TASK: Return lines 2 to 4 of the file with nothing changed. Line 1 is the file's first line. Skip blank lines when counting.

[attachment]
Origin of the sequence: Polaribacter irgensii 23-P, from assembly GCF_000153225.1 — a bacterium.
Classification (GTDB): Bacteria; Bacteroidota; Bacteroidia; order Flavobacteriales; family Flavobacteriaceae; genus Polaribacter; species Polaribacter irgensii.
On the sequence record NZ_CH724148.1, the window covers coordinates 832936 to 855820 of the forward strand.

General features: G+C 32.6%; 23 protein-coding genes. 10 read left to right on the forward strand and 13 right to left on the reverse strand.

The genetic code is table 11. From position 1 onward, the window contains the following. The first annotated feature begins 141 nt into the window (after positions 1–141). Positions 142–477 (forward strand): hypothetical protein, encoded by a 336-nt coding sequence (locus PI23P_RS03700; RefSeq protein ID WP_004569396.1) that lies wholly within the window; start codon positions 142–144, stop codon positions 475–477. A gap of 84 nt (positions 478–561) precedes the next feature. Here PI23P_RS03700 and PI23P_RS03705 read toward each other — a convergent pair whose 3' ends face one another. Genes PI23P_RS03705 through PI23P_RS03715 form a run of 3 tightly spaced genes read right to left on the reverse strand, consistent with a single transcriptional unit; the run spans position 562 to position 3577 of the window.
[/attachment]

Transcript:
Classification (GTDB): Bacteria; Bacteroidota; Bacteroidia; order Flavobacteriales; family Flavobacteriaceae; genus Polaribacter; species Polaribacter irgensii.
On the sequence record NZ_CH724148.1, the window covers coordinates 832936 to 855820 of the forward strand.

General features: G+C 32.6%; 23 protein-coding genes. 10 read left to right on the forward strand and 13 right to left on the reverse strand.